Why Is This Not Threadsafe?

There are two issue, one obvious and one less so.

Either way, data corruption is always possible.

Making the Database Threadsafe

The easiest way to make a datastructure threadsafe to to introduce a std::mutex.

// A database with simple locking using a mutex
// Threadsafe but slower
class SingleMutexDatabase : public Database
{
public:
    SingleMutexDatabase() : Database(){};
    int readValue(size_t index) const
    {
        std::lock_guard<std::mutex> lock{mutex_};
        return Database::readValue(index);
    }

    void updateValue(size_t index, int64_t value)
    {
        std::lock_guard<std::mutex> lock{mutex_};
        Database::updateValue(index, value);
    }

    static constexpr auto DATABASE_TYPE = "single mutex database";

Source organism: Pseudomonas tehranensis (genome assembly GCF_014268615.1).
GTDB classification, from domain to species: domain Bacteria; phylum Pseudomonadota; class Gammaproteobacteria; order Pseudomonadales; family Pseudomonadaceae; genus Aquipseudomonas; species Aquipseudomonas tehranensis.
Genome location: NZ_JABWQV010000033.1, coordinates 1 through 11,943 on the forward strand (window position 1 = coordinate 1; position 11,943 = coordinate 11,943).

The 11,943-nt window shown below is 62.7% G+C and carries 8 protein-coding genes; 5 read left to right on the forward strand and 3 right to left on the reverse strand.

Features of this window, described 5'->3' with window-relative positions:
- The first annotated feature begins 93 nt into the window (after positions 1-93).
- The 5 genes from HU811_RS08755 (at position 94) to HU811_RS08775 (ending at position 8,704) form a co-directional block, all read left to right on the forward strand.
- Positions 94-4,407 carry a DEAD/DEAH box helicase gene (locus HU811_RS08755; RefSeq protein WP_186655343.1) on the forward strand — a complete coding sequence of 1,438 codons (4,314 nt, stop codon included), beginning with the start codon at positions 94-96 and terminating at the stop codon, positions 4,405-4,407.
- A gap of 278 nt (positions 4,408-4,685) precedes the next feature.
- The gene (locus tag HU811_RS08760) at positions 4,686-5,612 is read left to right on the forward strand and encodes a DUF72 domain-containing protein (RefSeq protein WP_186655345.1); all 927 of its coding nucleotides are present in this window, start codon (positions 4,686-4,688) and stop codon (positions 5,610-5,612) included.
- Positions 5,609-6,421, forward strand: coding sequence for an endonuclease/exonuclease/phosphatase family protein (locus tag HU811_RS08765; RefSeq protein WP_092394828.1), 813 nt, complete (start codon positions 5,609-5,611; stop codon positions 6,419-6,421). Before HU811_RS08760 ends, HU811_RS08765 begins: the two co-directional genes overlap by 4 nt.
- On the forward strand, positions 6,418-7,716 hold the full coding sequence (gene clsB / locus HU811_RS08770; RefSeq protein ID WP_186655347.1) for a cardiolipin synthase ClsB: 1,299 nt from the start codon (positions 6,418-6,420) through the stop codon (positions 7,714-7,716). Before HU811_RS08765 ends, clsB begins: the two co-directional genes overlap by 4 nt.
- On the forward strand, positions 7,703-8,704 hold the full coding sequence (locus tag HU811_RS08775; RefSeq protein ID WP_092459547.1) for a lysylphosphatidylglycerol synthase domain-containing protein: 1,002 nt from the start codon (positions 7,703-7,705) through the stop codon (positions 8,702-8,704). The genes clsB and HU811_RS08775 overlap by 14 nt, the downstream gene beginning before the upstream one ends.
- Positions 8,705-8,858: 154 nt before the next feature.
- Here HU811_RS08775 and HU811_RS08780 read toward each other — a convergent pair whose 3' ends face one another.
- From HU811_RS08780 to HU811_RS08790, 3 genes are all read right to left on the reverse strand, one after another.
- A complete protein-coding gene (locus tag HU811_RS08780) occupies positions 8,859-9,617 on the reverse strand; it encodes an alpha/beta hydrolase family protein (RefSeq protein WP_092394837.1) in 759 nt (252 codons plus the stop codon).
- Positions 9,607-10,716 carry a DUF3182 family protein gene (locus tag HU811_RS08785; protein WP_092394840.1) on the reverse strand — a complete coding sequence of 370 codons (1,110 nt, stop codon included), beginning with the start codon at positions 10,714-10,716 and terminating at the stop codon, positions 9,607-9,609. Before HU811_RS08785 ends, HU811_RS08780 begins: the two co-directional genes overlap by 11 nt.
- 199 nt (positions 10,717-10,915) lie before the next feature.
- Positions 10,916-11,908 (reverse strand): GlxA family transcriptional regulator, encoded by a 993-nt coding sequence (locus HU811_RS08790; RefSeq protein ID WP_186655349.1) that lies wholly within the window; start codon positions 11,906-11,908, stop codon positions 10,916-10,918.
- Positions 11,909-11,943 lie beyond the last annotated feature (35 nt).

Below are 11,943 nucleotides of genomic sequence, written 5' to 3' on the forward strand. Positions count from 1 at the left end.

private:
    mutable std::mutex mutex_;
};

Nice and simple. Note that both the readValue and the writeValue methods need to be protected due to the issue discussed in the previous section.

Lets see how it works out:

Results for single mutex database:
  Elapsed Time:      31301ms
  Database Contents: 0 0 0 0 0 0 0 0 0 0 
  All Zero:          Pass

Nice. No data corruption. On the minus side, the operations took over 50 times longer!

Maybe that is acceptable - after all it is better to be slowly correct than speedily wrong. 95% of threadsafe datastructures I see in the wild rely on a simple mutex just like this and perform just fine.